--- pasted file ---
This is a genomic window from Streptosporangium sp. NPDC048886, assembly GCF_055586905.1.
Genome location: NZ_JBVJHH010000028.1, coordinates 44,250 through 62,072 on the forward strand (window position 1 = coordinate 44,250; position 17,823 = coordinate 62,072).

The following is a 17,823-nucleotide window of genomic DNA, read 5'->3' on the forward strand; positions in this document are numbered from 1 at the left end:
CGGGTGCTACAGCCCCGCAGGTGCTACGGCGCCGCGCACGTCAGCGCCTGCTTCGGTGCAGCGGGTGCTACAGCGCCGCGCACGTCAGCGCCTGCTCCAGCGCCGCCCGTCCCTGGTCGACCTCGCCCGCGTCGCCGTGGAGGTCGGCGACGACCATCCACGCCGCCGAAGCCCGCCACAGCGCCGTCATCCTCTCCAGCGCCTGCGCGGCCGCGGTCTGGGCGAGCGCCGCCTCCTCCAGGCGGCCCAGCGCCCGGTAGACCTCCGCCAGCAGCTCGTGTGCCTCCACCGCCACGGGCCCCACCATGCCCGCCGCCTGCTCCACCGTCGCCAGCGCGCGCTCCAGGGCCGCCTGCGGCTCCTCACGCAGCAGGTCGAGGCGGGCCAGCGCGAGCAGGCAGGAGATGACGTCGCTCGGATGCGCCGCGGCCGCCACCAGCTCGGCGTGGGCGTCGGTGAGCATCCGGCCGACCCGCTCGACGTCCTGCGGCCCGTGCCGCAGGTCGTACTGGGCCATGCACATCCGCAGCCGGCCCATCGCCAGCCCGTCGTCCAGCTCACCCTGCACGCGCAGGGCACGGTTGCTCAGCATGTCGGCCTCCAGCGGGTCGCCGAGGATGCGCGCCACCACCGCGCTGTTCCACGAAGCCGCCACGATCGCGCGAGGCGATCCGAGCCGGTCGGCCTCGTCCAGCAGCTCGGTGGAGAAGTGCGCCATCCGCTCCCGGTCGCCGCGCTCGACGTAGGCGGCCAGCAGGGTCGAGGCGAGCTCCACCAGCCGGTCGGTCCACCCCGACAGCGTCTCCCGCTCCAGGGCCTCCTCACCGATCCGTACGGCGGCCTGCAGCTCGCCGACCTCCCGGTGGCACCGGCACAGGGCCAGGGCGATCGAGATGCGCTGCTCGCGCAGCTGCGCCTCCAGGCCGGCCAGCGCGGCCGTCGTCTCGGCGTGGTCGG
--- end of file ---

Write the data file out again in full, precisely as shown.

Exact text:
This is a genomic window from Streptosporangium sp. NPDC048886, assembly GCF_055586905.1.
Genome location: NZ_JBVJHH010000028.1, coordinates 44,250 through 62,072 on the forward strand (window position 1 = coordinate 44,250; position 17,823 = coordinate 62,072).

The following is a 17,823-nucleotide window of genomic DNA, read 5'->3' on the forward strand; positions in this document are numbered from 1 at the left end:
CGGGTGCTACAGCCCCGCAGGTGCTACGGCGCCGCGCACGTCAGCGCCTGCTTCGGTGCAGCGGGTGCTACAGCGCCGCGCACGTCAGCGCCTGCTCCAGCGCCGCCCGTCCCTGGTCGACCTCGCCCGCGTCGCCGTGGAGGTCGGCGACGACCATCCACGCCGCCGAAGCCCGCCACAGCGCCGTCATCCTCTCCAGCGCCTGCGCGGCCGCGGTCTGGGCGAGCGCCGCCTCCTCCAGGCGGCCCAGCGCCCGGTAGACCTCCGCCAGCAGCTCGTGTGCCTCCACCGCCACGGGCCCCACCATGCCCGCCGCCTGCTCCACCGTCGCCAGCGCGCGCTCCAGGGCCGCCTGCGGCTCCTCACGCAGCAGGTCGAGGCGGGCCAGCGCGAGCAGGCAGGAGATGACGTCGCTCGGATGCGCCGCGGCCGCCACCAGCTCGGCGTGGGCGTCGGTGAGCATCCGGCCGACCCGCTCGACGTCCTGCGGCCCGTGCCGCAGGTCGTACTGGGCCATGCACATCCGCAGCCGGCCCATCGCCAGCCCGTCGTCCAGCTCACCCTGCACGCGCAGGGCACGGTTGCTCAGCATGTCGGCCTCCAGCGGGTCGCCGAGGATGCGCGCCACCACCGCGCTGTTCCACGAAGCCGCCACGATCGCGCGAGGCGATCCGAGCCGGTCGGCCTCGTCCAGCAGCTCGGTGGAGAAGTGCGCCATCCGCTCCCGGTCGCCGCGCTCGACGTAGGCGGCCAGCAGGGTCGAGGCGAGCTCCACCAGCCGGTCGGTCCACCCCGACAGCGTCTCCCGCTCCAGGGCCTCCTCACCGATCCGTACGGCGGCCTGCAGCTCGCCGACCTCCCGGTGGCACCGGCACAGGGCCAGGGCGATCGAGATGCGCTGCTCGCGCAGCTGCGCCTCCAGGCCGGCCAGCGCGGCCGTCGTCTCGGCGTGGTCGG